Today has been an extraordinarily good day, In fact, it has been a day I’ve been looking forward to and longing after for at least the past 48 hours. Today was Sunday! Not a Wednesday, nor a Thursday, not even a good old fashioned Saturday. But a Sunday! And, having been a Sunday, it can only mean one thing: we have had no rehearsals today...at all. “Oh no” I hear the twitter-sphere cry, “Did something go wrong?”, “does everyone hate each other?”, “is the show really going so badly that being in THAT rehearsal room is now unbearable”? Thankfully, the answer to all of these questions is no. Quite the opposite, there’s an energy in the room that comes from knowing you’re working on something good, we really can’t wait to get it in front of an audience.
The actual reason I’m so glad it’s a Sunday is because after a very long week I am absolutely knackered. At Saturday rehearsals yesterday I may have been walking and talking but I don’t think my brain was properly awake until half way through the second run-through of Act. 2 and that probably means I was away with the fairies for around 3hours of rehearsal, not good! This was mostly due to a very long and hard working Friday which itself was followed by a long recording session in the evening. However, it has all been absolutely necessary. Yesterday marked the end of the final week of rehearsals and, as such, we’ve been squeezing as much as we can out of every available hour. Particularly complex has been Act.2 due to the fact that half of it is essentially a giant chase sequence involving a mix of continuous song, character’s appearing to almost instantly disappear again topped off with several fight sequences. Choreographing all of this so that it is safe, keeps its momentum and, most importantly, interesting to watch takes a surprising amount of precision and, therefore, an unsurprisingly long amount of time.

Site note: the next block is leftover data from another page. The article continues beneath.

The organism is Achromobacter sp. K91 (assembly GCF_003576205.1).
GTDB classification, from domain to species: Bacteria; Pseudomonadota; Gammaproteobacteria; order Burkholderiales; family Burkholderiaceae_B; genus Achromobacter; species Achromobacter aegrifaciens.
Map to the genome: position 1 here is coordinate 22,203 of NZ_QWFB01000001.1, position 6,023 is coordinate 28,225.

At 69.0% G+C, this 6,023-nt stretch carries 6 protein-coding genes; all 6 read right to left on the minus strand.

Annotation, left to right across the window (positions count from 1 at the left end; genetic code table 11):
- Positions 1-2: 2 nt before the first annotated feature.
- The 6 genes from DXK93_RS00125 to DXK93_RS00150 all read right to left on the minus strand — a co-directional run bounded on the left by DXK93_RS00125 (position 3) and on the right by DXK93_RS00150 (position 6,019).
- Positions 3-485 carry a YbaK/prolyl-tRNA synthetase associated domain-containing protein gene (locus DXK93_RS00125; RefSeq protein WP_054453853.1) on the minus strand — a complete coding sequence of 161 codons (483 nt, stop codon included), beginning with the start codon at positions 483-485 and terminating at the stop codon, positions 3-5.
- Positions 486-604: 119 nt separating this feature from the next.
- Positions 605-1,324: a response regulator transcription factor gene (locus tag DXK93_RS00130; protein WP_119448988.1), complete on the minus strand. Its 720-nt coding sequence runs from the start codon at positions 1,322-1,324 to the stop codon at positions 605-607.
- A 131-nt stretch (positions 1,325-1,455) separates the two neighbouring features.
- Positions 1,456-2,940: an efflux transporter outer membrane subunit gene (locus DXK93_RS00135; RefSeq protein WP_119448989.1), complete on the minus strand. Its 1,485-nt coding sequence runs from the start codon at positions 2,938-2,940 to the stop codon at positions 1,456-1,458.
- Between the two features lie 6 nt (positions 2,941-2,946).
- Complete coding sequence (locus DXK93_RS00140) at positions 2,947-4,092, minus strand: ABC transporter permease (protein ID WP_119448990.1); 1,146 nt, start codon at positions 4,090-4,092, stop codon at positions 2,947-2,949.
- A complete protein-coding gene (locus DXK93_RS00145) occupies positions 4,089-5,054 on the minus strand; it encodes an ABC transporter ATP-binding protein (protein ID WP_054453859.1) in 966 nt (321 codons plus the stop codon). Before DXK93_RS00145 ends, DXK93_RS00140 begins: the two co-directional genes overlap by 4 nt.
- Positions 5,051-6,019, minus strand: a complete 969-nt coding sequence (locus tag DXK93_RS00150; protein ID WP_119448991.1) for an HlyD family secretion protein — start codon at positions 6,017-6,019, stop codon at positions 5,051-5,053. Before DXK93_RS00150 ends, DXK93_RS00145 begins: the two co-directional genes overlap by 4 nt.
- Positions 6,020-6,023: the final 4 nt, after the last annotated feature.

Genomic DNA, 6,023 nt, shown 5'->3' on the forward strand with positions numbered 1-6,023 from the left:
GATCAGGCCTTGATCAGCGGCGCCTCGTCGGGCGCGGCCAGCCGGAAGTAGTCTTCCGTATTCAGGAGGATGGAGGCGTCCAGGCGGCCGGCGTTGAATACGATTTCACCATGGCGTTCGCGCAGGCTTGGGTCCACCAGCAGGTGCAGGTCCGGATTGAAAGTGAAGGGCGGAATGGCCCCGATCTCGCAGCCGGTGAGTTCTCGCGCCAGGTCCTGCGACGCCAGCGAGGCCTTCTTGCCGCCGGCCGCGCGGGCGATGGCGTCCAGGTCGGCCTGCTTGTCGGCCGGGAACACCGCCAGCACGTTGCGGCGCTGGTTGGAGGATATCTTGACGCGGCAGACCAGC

As is customary with rehearsals reaching their end we’ve also begun to ‘run’ the two halves of the show. This is where we finally begin to put all the scenes we’ve been rehearsing and dissecting individually into chronological order and run it from start to finish, without stopping and complete with as many of the props and as much set as production can muster. This allows the actors to work out how each scene blends into the next, to get a feel of the show and discover how quick their costume changes will have to be. For Dominic, our director, it allows him to see how the play looks as a whole and if there’s any glaring issues that need to be resolved or bits that simply don’t work.
Run-throughs are incredibly useful for actors but can be equally infuriating. If you feel something isn’t working with your character it can be frustrating to see others handling their scenes so competently only for you to come in and drop the ball (for me the Minstrel is still not quite what he ought to be). However, all experiences, whether good or bad, are useful and always feed back into your work while Dominic’s notes and observations, which he writes down through the run and then gives to us afterwards, are invaluable. There’s a reason why he’s been in charge of three of the major theatres in Scotland.
So, rehearsals are over and now the Technical rehearsals begin. For the actors this means we move from the rehearsal room to the stage, we get to work in costume and see the finished set which four weeks ago were merely sketches on paper. And here I am on a wintry Sunday evening in Glasgow with the Observer and a big pack of McVities Dark Chocolate digestives to hand, sausages cooking in the kitchen and Abi Morgan’s The Hour on the Tele, waiting for the excitement of the coming week to begin.
‘Sleeping Beauty’ is on at the Citizens Theatre, Glasgow, from 1 Dec to 6 Jan. For all tickets please contact the box office on: 0141 429 0022, or book online at www.citz.co.uk.